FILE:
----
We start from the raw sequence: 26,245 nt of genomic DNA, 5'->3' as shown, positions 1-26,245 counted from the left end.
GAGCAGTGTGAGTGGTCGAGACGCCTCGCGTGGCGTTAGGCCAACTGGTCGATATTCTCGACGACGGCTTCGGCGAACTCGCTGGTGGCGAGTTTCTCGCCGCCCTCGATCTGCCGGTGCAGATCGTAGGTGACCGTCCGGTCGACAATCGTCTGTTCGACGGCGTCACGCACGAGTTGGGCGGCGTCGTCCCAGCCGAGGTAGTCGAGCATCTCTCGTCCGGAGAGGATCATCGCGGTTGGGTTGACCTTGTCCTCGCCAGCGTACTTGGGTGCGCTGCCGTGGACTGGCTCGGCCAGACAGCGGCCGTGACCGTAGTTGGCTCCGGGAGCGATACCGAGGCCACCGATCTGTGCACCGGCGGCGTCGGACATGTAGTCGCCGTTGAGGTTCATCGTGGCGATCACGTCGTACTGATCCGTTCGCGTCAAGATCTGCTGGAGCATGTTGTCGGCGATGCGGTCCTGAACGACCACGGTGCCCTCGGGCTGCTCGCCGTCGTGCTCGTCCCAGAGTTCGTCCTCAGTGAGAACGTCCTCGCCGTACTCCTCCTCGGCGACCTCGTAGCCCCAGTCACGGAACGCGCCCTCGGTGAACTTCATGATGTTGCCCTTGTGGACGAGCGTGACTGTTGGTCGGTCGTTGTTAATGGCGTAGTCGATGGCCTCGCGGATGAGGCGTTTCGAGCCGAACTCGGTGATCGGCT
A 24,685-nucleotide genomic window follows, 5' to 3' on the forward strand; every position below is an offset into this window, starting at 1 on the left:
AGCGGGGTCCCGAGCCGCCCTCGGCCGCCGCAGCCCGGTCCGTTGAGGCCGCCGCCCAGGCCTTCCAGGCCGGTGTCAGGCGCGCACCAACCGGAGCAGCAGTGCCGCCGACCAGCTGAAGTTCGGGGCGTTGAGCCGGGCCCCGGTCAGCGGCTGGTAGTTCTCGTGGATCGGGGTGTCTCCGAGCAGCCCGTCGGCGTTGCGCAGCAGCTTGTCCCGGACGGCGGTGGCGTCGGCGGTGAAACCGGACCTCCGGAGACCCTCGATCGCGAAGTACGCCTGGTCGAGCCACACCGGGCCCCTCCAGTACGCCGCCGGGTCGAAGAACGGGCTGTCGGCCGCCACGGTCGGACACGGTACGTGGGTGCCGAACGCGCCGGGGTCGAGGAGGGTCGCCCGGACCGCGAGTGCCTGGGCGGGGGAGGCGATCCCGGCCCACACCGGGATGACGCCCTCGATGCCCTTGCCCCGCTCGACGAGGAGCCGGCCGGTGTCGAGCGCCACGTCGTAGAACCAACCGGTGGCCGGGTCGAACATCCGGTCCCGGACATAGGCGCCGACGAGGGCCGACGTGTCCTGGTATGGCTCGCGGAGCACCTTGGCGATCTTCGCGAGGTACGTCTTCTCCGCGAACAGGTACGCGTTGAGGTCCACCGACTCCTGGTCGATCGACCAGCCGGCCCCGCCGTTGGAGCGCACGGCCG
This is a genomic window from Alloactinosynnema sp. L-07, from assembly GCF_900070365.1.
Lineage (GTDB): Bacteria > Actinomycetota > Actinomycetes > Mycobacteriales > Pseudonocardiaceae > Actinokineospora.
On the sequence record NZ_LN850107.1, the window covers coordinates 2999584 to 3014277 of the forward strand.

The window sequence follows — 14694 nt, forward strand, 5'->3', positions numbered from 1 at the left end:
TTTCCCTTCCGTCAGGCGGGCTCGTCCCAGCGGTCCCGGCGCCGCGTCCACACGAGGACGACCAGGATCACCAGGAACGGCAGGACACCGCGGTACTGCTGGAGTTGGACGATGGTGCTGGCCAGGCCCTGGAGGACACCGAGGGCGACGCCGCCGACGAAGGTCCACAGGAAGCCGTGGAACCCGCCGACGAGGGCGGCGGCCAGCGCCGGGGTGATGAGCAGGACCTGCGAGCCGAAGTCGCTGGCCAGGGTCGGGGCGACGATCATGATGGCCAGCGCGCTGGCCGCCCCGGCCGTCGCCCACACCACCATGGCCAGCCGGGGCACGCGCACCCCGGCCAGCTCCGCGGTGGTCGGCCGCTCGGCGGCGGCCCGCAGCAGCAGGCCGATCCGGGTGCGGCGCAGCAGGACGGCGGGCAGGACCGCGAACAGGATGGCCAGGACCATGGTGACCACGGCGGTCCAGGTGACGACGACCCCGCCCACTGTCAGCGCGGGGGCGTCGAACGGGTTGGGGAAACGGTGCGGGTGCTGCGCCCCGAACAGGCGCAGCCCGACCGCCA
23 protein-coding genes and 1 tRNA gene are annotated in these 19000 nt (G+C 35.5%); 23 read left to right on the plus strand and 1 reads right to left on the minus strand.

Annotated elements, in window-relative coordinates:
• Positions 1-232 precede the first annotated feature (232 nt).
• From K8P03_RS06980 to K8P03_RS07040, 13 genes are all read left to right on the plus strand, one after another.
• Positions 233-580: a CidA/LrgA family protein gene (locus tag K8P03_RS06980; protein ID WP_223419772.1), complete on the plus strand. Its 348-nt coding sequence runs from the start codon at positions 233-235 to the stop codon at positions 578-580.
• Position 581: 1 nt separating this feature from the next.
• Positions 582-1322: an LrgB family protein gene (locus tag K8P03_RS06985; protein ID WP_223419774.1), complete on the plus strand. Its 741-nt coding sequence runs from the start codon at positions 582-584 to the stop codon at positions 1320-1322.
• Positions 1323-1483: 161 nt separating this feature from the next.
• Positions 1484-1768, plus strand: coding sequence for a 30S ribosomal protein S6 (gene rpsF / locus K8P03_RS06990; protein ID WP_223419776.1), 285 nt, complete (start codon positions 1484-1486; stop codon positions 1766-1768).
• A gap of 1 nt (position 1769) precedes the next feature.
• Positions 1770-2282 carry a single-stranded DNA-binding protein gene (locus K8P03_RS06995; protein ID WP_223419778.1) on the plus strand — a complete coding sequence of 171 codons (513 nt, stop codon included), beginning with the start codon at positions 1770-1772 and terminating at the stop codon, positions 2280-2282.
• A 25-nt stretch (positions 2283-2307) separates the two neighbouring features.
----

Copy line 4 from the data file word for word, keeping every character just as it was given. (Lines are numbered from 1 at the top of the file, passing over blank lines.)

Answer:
AGCGGGGTCCCGAGCCGCCCTCGGCCGCCGCAGCCCGGTCCGTTGAGGCCGCCGCCCAGGCCTTCCAGGCCGGTGTCAGGCGCGCACCAACCGGAGCAGCAGTGCCGCCGACCAGCTGAAGTTCGGGGCGTTGAGCCGGGCCCCGGTCAGCGGCTGGTAGTTCTCGTGGATCGGGGTGTCTCCGAGCAGCCCGTCGGCGTTGCGCAGCAGCTTGTCCCGGACGGCGGTGGCGTCGGCGGTGAAACCGGACCTCCGGAGACCCTCGATCGCGAAGTACGCCTGGTCGAGCCACACCGGGCCCCTCCAGTACGCCGCCGGGTCGAAGAACGGGCTGTCGGCCGCCACGGTCGGACACGGTACGTGGGTGCCGAACGCGCCGGGGTCGAGGAGGGTCGCCCGGACCGCGAGTGCCTGGGCGGGGGAGGCGATCCCGGCCCACACCGGGATGACGCCCTCGATGCCCTTGCCCCGCTCGACGAGGAGCCGGCCGGTGTCGAGCGCCACGTCGTAGAACCAACCGGTGGCCGGGTCGAACATCCGGTCCCGGACATAGGCGCCGACGAGGGCCGACGTGTCCTGGTATGGCTCGCGGAGCACCTTGGCGATCTTCGCGAGGTACGTCTTCTCCGCGAACAGGTACGCGTTGAGGTCCACCGACTCCTGGTCGATCGACCAGCCGGCCCCGCCGTTGGAGCGCACGGCCG